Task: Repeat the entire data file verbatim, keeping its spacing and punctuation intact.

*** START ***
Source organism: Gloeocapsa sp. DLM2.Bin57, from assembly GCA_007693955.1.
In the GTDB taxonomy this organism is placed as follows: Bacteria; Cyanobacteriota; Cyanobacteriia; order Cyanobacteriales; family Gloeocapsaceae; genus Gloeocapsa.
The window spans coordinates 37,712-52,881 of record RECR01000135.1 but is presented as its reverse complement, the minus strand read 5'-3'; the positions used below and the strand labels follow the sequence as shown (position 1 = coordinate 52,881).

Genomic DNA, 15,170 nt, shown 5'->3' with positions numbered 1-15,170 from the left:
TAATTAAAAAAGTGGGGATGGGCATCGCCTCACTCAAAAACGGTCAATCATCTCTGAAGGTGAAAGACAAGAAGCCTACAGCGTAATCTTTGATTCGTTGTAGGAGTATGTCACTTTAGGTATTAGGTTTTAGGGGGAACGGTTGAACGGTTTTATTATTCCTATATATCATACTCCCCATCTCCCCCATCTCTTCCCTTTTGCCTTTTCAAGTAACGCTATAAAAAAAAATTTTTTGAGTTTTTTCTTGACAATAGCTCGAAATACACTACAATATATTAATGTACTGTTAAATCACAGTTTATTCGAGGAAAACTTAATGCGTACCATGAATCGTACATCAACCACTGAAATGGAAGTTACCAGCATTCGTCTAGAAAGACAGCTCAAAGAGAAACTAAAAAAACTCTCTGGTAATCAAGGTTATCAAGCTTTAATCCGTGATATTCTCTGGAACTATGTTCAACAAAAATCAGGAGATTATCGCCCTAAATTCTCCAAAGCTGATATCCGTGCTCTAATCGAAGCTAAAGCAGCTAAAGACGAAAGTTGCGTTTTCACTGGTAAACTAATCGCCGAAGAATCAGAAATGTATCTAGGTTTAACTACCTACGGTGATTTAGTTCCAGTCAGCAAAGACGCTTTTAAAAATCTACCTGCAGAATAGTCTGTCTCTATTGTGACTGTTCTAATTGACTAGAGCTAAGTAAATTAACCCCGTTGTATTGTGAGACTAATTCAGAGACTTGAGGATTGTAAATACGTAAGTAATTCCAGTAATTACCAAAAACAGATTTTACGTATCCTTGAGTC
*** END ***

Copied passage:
Source organism: Gloeocapsa sp. DLM2.Bin57, from assembly GCA_007693955.1.
In the GTDB taxonomy this organism is placed as follows: Bacteria; Cyanobacteriota; Cyanobacteriia; order Cyanobacteriales; family Gloeocapsaceae; genus Gloeocapsa.
The window spans coordinates 37,712-52,881 of record RECR01000135.1 but is presented as its reverse complement, the minus strand read 5'-3'; the positions used below and the strand labels follow the sequence as shown (position 1 = coordinate 52,881).

Genomic DNA, 15,170 nt, shown 5'->3' with positions numbered 1-15,170 from the left:
TAATTAAAAAAGTGGGGATGGGCATCGCCTCACTCAAAAACGGTCAATCATCTCTGAAGGTGAAAGACAAGAAGCCTACAGCGTAATCTTTGATTCGTTGTAGGAGTATGTCACTTTAGGTATTAGGTTTTAGGGGGAACGGTTGAACGGTTTTATTATTCCTATATATCATACTCCCCATCTCCCCCATCTCTTCCCTTTTGCCTTTTCAAGTAACGCTATAAAAAAAAATTTTTTGAGTTTTTTCTTGACAATAGCTCGAAATACACTACAATATATTAATGTACTGTTAAATCACAGTTTATTCGAGGAAAACTTAATGCGTACCATGAATCGTACATCAACCACTGAAATGGAAGTTACCAGCATTCGTCTAGAAAGACAGCTCAAAGAGAAACTAAAAAAACTCTCTGGTAATCAAGGTTATCAAGCTTTAATCCGTGATATTCTCTGGAACTATGTTCAACAAAAATCAGGAGATTATCGCCCTAAATTCTCCAAAGCTGATATCCGTGCTCTAATCGAAGCTAAAGCAGCTAAAGACGAAAGTTGCGTTTTCACTGGTAAACTAATCGCCGAAGAATCAGAAATGTATCTAGGTTTAACTACCTACGGTGATTTAGTTCCAGTCAGCAAAGACGCTTTTAAAAATCTACCTGCAGAATAGTCTGTCTCTATTGTGACTGTTCTAATTGACTAGAGCTAAGTAAATTAACCCCGTTGTATTGTGAGACTAATTCAGAGACTTGAGGATTGTAAATACGTAAGTAATTCCAGTAATTACCAAAAACAGATTTTACGTATCCTTGAGTC